Want to run a retrospective on your organisation’s approach to discovery? Discovery is the most critical stage in developing a product or service so it’s important to learn from past experiences and improve. Here’s an approach that a few of us took in UK government, it’d be great to know what other people have done.
How did we get here?
Back in March, I asked the following question in the cross-government Slack: “Would at least a couple of other people be interesting in creating a cross-government, discovery community of interest?”
My assumptions were that:
- discovery is hard
- it’s often the most difficult phase for teams
- it’s often the phase where wide-ranging insights and challenge is the most valuable
- people have done it before and a lot has been learned that can be shared more widely.
Fast forward a couple of months, and a bunch of us decided to run a retrospective of UK government’s use of discovery over the last few years, so that we can learn and improve. The things we learned have been shared in a Google Doc for the last few weeks but some government departments can’t access Google Docs and a few people outside of government said they’d like to see what was learned too, so here they are on an easily accessible blog.
I’ve taken the approach of splitting our retro into three posts in order to keep things short and snappy:
- this first post explains the questions we asked in our retrospective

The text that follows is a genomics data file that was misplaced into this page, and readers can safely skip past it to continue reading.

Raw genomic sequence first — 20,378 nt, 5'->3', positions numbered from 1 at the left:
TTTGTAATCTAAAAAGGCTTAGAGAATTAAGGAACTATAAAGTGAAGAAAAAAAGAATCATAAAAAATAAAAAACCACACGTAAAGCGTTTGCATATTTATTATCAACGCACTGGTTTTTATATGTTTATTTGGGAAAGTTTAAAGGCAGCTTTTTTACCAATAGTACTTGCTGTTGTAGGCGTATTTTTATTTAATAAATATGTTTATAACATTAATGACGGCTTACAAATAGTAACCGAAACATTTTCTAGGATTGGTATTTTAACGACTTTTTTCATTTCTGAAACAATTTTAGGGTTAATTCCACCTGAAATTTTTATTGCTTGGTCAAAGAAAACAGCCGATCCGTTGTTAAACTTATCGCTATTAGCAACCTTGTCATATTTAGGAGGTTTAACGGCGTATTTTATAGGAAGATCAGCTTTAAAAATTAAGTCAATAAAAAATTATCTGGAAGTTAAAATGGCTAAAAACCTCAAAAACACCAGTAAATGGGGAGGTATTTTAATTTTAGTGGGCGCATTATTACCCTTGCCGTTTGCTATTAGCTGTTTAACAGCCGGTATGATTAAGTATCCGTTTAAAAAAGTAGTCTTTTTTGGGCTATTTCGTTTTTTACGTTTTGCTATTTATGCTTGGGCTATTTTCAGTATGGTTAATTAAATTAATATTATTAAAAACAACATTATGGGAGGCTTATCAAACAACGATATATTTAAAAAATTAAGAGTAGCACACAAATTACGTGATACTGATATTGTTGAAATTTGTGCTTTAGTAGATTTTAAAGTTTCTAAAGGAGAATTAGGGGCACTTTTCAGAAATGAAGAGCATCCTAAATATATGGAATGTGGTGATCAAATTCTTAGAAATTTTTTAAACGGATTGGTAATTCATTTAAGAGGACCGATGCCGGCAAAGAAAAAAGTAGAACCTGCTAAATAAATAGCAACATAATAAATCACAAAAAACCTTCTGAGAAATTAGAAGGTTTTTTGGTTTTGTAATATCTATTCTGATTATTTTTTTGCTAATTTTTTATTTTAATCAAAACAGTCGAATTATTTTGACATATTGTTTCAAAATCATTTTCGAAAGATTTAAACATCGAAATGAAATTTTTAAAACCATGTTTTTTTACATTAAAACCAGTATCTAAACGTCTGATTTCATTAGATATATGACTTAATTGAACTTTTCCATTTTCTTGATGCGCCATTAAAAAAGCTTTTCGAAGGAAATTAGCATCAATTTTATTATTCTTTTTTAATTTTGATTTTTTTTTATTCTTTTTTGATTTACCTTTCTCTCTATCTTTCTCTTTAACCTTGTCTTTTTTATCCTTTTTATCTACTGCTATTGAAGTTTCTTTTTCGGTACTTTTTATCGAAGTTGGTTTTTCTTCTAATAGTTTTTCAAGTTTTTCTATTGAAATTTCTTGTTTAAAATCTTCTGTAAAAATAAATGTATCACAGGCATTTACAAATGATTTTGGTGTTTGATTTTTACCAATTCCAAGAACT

- the second post will share the themes that emerged from our retrospective
- the third post will share hypotheses for improving discoveries, based on the themes that emerged.
What did we ask in our retrospective of discoveries in government?
Rob Banathy, Helen Mott, Rob Stirling, Iain Gordon and me developed these questions, that worked pretty well following a couple of tweaks and additions. Hopefully these questions are useful if you want to carry out your own retrospective - if we all use similar questions then it will help to compare findings.
1.What was your discovery?
- What was the problem space? (very short description!)
- Were you a stakeholder or part of the development team?
- Did you have to meet the Digital by Default service standard because of the number of transactions your service would process, or did you chose to be Digital by Default?
- Was the problem space quite undefined or well defined?
- How much budget did you have for the discovery? Was there any budget set for the delivery?
- Was it for a high profile delivery? Was it urgent?
2.What did you do during your discovery?
- How did you know where to start?
- Where did your brief come from?
- What were the outputs?
- What were the outcomes?
- How long did it take?
- How did you feel about the Discovery once it was finished?
3.How did you know who know who should be in your Discovery team?
- Who was in your discovery team?
- Where team members full time?
4.Did you have any blockers to discovery?
5.What discovery guidance did you use? Any recommendations for particularly useful guidance?
6.Post-discovery (in Alpha or Beta, for example) did you find something you wished you’d uncovered during discovery?
7.Is there a write-up, case study or blog about your discovery? If not, would they be willing to work with?